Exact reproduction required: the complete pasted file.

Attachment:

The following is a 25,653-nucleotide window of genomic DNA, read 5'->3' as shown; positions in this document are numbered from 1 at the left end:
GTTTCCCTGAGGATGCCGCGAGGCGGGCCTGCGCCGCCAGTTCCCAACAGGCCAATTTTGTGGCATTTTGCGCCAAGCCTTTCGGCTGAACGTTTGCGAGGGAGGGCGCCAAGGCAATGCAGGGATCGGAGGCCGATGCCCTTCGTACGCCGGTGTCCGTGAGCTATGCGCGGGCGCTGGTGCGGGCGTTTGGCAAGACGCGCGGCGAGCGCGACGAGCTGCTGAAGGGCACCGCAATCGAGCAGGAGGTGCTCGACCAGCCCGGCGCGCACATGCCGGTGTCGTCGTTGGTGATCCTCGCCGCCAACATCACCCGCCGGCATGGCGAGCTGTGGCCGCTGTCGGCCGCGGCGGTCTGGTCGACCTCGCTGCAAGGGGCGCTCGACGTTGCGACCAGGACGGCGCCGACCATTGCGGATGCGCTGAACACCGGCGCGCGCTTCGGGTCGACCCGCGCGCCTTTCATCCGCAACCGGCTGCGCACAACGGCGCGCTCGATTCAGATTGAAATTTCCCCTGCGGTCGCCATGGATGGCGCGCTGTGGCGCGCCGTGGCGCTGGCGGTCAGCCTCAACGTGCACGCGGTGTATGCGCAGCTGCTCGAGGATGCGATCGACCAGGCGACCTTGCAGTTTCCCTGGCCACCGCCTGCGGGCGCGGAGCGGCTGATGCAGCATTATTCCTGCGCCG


The following is a 25,653-nucleotide window of genomic DNA, read 5'->3' as shown; positions in this document are numbered from 1 at the left end:
GTTTCCCTGAGGATGCCGCGAGGCGGGCCTGCGCCGCCAGTTCCCAACAGGCCAATTTTGTGGCATTTTGCGCCAAGCCTTTCGGCTGAACGTTTGCGAGGGAGGGCGCCAAGGCAATGCAGGGATCGGAGGCCGATGCCCTTCGTACGCCGGTGTCCGTGAGCTATGCGCGGGCGCTGGTGCGGGCGTTTGGCAAGACGCGCGGCGAGCGCGACGAGCTGCTGAAGGGCACCGCAATCGAGCAGGAGGTGCTCGACCAGCCCGGCGCGCACATGCCGGTGTCGTCGTTGGTGATCCTCGCCGCCAACATCACCCGCCGGCATGGCGAGCTGTGGCCGCTGTCGGCCGCGGCGGTCTGGTCGACCTCGCTGCAAGGGGCGCTCGACGTTGCGACCAGGACGGCGCCGACCATTGCGGATGCGCTGAACACCGGCGCGCGCTTCGGGTCGACCCGCGCGCCTTTCATCCGCAACCGGCTGCGCACAACGGCGCGCTCGATTCAGATTGAAATTTCCCCTGCGGTCGCCATGGATGGCGCGCTGTGGCGCGCCGTGGCGCTGGCGGTCAGCCTCAACGTGCACGCGGTGTATGCGCAGCTGCTCGAGGATGCGATCGACCAGGCGACCTTGCAGTTTCCCTGGCCACCGCCTGCGGGCGCGGAGCGGCTGATGCAGCATTATTCCTGCGCCG